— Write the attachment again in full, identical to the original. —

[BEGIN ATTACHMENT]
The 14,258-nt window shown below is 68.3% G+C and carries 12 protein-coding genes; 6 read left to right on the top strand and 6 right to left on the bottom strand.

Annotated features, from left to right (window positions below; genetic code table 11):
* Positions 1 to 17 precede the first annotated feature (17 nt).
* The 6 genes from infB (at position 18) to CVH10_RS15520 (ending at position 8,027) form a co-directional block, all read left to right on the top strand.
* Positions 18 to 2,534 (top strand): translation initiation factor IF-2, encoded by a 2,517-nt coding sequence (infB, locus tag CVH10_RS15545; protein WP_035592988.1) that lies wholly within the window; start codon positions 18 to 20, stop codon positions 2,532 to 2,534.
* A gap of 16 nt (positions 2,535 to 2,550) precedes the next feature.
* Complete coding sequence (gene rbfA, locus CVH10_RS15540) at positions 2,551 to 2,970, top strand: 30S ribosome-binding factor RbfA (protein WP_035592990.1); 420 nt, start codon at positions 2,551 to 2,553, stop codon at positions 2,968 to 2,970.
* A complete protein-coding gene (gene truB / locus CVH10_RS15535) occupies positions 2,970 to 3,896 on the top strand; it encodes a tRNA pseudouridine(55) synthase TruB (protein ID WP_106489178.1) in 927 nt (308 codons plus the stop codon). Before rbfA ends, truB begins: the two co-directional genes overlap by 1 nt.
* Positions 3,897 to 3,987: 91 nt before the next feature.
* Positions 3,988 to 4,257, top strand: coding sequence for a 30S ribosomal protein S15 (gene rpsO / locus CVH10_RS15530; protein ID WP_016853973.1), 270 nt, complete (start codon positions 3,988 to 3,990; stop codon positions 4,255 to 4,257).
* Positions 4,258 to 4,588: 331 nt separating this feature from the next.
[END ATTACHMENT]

The 14,258-nt window shown below is 68.3% G+C and carries 12 protein-coding genes; 6 read left to right on the top strand and 6 right to left on the bottom strand.

Annotated features, from left to right (window positions below; genetic code table 11):
* Positions 1 to 17 precede the first annotated feature (17 nt).
* The 6 genes from infB (at position 18) to CVH10_RS15520 (ending at position 8,027) form a co-directional block, all read left to right on the top strand.
* Positions 18 to 2,534 (top strand): translation initiation factor IF-2, encoded by a 2,517-nt coding sequence (infB, locus tag CVH10_RS15545; protein WP_035592988.1) that lies wholly within the window; start codon positions 18 to 20, stop codon positions 2,532 to 2,534.
* A gap of 16 nt (positions 2,535 to 2,550) precedes the next feature.
* Complete coding sequence (gene rbfA, locus CVH10_RS15540) at positions 2,551 to 2,970, top strand: 30S ribosome-binding factor RbfA (protein WP_035592990.1); 420 nt, start codon at positions 2,551 to 2,553, stop codon at positions 2,968 to 2,970.
* A complete protein-coding gene (gene truB / locus CVH10_RS15535) occupies positions 2,970 to 3,896 on the top strand; it encodes a tRNA pseudouridine(55) synthase TruB (protein ID WP_106489178.1) in 927 nt (308 codons plus the stop codon). Before rbfA ends, truB begins: the two co-directional genes overlap by 1 nt.
* Positions 3,897 to 3,987: 91 nt before the next feature.
* Positions 3,988 to 4,257, top strand: coding sequence for a 30S ribosomal protein S15 (gene rpsO / locus CVH10_RS15530; protein ID WP_016853973.1), 270 nt, complete (start codon positions 3,988 to 3,990; stop codon positions 4,255 to 4,257).
* Positions 4,258 to 4,588: 331 nt separating this feature from the next.